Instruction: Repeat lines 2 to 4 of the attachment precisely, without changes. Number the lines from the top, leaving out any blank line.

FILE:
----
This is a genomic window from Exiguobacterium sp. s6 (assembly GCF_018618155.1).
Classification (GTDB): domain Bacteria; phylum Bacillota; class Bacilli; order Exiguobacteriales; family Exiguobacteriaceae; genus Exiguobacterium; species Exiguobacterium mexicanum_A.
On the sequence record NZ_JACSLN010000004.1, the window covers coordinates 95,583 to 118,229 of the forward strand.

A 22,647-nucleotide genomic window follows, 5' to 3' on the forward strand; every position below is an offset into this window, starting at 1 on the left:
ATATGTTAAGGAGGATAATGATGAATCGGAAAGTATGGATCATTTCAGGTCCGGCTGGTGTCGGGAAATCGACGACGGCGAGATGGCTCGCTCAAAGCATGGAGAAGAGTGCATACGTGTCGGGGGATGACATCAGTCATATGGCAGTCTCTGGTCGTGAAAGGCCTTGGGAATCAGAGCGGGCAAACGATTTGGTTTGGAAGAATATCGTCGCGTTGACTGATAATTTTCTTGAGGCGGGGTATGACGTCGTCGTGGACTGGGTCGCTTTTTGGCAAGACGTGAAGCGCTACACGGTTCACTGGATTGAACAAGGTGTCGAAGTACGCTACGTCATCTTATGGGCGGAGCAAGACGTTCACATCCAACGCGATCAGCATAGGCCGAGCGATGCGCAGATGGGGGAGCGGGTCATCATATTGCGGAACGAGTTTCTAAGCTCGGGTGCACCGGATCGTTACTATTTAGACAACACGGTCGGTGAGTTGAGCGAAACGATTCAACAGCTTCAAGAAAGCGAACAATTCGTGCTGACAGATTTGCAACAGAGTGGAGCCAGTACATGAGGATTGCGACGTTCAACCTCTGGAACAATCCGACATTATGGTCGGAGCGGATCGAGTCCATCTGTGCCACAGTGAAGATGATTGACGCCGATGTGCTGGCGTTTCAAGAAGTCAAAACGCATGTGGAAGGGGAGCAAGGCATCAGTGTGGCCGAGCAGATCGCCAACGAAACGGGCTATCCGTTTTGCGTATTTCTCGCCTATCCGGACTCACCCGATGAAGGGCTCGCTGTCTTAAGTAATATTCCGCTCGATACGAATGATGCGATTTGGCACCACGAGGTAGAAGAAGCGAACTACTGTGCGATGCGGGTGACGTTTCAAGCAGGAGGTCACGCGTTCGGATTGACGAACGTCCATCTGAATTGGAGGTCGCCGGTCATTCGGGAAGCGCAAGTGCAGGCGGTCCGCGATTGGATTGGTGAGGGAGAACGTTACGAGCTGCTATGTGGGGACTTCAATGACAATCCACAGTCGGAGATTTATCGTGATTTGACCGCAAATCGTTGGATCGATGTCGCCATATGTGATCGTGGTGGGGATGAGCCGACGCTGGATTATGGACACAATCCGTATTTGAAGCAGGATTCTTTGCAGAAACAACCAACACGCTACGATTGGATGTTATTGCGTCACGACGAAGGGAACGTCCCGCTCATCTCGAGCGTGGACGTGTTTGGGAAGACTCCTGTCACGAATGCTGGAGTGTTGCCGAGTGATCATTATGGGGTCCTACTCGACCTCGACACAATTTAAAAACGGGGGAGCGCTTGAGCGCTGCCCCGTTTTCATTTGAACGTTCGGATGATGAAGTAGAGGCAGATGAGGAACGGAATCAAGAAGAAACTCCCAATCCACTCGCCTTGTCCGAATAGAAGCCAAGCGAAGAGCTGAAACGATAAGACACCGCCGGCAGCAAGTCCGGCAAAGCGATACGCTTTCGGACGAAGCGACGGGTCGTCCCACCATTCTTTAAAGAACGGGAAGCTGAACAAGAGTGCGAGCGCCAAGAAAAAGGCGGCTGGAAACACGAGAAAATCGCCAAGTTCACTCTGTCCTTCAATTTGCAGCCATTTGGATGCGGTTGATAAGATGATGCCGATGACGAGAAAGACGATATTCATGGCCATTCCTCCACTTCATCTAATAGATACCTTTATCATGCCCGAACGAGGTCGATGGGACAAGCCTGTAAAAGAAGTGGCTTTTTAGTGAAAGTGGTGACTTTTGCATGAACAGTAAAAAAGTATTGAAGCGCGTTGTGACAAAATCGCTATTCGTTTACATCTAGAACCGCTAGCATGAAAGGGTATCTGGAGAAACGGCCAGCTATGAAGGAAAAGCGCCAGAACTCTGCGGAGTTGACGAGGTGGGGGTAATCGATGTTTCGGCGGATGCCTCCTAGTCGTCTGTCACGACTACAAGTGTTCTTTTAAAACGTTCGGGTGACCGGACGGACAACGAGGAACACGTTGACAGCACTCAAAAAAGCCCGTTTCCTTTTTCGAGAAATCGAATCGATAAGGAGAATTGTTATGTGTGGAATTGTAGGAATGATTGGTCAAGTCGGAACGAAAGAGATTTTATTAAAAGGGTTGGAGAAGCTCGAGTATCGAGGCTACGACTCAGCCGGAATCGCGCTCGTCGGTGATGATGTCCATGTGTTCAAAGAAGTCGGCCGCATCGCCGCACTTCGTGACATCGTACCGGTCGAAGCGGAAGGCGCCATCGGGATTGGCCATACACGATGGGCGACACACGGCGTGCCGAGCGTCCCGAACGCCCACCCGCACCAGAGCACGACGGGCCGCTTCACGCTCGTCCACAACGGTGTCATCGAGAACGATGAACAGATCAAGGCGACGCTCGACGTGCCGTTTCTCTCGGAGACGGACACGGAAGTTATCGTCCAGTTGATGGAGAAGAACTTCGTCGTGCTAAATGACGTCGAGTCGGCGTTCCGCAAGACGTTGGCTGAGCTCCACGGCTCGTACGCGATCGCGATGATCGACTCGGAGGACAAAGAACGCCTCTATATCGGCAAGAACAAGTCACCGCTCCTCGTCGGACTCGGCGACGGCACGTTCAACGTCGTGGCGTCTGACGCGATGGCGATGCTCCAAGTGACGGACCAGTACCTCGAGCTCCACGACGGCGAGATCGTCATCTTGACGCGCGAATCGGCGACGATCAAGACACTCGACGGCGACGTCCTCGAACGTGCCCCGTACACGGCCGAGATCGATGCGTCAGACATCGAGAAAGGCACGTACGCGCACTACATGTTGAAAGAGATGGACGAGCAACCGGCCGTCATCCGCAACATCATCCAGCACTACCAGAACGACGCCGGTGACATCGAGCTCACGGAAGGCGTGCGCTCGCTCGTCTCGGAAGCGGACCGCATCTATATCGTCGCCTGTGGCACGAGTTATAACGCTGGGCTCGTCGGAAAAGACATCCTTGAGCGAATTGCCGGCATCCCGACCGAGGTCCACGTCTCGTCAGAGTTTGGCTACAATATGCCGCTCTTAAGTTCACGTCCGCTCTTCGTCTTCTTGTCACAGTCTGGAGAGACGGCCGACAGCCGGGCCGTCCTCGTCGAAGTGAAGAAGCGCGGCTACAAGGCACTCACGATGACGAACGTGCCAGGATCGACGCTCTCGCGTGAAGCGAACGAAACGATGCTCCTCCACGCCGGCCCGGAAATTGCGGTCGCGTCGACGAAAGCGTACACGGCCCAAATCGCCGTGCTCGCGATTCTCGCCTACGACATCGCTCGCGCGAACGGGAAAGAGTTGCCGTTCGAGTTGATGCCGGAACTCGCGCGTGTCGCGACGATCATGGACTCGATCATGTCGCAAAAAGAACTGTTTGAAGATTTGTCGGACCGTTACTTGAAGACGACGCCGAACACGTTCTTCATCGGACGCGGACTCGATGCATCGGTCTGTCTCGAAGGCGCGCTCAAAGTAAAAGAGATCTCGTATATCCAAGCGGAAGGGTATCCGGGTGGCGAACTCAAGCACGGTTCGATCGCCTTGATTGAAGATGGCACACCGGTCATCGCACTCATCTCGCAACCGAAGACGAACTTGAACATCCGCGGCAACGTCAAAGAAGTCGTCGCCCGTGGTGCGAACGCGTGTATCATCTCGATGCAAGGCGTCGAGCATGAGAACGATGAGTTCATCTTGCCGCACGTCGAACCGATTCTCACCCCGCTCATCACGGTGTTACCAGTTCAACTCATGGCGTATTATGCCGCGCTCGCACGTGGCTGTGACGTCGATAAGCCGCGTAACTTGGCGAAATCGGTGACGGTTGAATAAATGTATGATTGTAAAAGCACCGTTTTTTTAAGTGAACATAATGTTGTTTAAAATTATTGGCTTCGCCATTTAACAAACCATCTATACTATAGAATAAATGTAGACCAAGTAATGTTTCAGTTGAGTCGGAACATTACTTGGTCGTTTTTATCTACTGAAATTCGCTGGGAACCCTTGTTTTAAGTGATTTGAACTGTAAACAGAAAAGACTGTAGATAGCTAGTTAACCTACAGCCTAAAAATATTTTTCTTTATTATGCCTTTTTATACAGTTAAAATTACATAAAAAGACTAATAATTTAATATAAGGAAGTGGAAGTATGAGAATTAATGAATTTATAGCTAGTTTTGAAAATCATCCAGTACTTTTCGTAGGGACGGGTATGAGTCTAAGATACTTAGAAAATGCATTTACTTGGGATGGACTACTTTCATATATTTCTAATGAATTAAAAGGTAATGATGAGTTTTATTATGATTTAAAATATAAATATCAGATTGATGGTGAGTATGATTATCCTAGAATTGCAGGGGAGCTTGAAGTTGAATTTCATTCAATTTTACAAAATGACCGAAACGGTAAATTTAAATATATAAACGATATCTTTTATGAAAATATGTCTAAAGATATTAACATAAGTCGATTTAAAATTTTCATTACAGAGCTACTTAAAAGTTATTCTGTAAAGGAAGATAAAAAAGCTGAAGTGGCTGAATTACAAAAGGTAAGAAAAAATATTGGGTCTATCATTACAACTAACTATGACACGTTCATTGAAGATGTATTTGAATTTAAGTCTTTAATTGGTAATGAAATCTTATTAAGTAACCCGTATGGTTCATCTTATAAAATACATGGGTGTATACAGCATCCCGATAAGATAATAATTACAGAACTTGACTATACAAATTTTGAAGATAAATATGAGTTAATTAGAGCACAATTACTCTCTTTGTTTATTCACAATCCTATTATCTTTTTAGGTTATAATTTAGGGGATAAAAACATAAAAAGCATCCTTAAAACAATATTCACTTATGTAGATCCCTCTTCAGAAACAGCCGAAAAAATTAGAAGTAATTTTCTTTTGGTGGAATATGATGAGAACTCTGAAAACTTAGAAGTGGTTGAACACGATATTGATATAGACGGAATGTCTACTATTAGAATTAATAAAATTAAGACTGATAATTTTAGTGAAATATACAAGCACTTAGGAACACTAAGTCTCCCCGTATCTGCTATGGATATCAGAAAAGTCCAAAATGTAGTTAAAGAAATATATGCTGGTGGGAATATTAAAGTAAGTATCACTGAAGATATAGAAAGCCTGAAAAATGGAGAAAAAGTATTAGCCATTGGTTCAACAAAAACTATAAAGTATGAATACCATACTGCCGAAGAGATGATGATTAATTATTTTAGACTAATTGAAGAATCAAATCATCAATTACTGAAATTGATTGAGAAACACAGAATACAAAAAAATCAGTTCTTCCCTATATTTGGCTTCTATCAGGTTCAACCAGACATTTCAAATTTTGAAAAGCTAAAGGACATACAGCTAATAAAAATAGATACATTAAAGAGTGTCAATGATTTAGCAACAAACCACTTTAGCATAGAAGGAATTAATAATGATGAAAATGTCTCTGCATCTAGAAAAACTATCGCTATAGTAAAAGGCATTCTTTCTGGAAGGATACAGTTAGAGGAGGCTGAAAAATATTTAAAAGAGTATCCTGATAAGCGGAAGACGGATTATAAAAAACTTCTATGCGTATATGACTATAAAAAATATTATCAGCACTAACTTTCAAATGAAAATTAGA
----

Classification (GTDB): domain Bacteria; phylum Bacillota; class Bacilli; order Exiguobacteriales; family Exiguobacteriaceae; genus Exiguobacterium; species Exiguobacterium mexicanum_A.
On the sequence record NZ_JACSLN010000004.1, the window covers coordinates 95,583 to 118,229 of the forward strand.

A 22,647-nucleotide genomic window follows, 5' to 3' on the forward strand; every position below is an offset into this window, starting at 1 on the left: